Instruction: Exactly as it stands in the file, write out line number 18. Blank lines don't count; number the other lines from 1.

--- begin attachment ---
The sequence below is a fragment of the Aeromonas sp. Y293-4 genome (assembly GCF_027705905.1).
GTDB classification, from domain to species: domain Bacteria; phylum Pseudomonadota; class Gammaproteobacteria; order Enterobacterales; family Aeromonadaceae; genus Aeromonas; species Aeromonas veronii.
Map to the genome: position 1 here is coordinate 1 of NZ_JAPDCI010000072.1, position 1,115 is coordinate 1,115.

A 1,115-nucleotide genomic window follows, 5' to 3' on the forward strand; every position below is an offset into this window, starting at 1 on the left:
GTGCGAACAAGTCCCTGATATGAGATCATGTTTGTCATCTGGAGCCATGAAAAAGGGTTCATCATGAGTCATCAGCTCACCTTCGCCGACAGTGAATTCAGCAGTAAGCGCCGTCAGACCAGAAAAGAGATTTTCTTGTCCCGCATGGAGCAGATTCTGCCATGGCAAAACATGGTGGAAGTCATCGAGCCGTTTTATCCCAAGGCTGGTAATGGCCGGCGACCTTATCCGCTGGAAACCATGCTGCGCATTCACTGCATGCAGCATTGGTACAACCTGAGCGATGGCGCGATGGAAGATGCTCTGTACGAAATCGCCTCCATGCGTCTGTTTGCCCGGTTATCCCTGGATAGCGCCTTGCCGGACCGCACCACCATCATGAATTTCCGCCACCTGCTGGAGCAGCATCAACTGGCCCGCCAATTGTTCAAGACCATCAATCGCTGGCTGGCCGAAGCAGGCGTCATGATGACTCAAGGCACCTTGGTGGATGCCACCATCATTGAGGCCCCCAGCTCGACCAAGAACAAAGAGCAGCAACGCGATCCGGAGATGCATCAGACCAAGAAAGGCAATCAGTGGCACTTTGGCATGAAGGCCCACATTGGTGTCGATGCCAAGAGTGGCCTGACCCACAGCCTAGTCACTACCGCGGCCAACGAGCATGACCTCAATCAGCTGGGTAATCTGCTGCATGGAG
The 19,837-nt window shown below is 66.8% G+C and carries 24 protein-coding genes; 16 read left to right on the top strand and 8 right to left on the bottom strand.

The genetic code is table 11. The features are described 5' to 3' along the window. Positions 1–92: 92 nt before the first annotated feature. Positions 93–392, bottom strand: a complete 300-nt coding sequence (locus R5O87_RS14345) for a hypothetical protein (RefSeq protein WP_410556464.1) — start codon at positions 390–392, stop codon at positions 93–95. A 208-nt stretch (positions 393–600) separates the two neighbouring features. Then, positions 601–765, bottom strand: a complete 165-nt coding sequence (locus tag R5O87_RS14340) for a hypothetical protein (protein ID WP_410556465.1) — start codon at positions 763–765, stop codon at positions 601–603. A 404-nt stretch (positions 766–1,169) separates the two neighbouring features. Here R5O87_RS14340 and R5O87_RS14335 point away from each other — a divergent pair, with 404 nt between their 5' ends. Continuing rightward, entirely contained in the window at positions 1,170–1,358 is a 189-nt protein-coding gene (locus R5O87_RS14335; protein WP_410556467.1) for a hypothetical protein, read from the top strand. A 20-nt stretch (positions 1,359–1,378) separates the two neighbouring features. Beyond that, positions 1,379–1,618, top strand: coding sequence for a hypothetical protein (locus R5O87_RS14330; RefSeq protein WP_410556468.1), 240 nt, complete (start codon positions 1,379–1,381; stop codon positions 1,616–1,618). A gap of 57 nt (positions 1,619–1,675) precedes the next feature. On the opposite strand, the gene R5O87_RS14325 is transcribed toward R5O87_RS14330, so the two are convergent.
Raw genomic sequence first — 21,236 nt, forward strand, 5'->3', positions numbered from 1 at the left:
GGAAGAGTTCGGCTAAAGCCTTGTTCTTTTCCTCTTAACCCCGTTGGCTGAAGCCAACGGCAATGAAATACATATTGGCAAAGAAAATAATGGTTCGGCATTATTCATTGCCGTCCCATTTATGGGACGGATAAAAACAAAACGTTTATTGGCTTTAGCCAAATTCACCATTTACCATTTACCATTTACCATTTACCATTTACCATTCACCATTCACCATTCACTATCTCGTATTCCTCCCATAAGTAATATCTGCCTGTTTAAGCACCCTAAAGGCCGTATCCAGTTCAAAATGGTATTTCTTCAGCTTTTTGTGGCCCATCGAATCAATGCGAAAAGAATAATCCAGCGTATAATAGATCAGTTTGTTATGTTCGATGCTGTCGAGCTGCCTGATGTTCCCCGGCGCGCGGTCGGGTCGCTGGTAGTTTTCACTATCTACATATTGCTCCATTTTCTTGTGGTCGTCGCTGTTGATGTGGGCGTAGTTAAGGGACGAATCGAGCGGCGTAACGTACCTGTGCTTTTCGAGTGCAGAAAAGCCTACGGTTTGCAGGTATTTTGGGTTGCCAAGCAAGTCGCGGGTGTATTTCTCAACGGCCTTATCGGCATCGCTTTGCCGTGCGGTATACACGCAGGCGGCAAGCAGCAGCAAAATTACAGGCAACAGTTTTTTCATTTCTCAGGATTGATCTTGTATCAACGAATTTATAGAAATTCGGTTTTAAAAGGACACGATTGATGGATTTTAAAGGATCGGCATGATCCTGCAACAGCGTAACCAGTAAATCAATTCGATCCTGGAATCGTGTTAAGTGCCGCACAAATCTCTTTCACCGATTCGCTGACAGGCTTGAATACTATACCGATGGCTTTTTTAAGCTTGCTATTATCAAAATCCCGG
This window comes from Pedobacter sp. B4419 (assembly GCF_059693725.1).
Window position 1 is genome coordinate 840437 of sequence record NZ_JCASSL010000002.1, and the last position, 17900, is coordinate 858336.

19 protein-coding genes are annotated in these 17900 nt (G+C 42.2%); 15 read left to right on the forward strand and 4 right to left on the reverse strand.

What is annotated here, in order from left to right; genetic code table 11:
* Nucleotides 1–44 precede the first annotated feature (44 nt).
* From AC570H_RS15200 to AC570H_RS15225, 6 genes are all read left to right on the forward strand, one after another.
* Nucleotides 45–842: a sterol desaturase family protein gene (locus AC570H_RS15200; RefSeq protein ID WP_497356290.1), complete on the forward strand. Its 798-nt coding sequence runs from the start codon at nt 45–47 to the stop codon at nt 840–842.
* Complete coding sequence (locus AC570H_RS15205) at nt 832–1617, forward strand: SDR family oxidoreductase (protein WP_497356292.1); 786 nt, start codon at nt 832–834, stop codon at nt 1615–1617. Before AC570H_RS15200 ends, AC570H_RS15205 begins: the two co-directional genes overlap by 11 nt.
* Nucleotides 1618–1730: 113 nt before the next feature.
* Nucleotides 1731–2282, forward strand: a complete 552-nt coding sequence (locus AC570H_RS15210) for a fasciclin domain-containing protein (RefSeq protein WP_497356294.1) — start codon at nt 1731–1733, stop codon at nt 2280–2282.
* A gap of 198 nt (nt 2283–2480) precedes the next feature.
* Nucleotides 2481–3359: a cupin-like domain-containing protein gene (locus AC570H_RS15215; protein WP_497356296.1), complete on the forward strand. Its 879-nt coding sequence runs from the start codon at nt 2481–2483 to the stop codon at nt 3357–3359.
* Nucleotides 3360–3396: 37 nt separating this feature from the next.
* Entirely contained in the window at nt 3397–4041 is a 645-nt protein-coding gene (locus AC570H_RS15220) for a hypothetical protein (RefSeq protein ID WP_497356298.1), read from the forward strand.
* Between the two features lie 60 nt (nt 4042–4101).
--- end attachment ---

* Nucleotides 1618–1730: 113 nt before the next feature.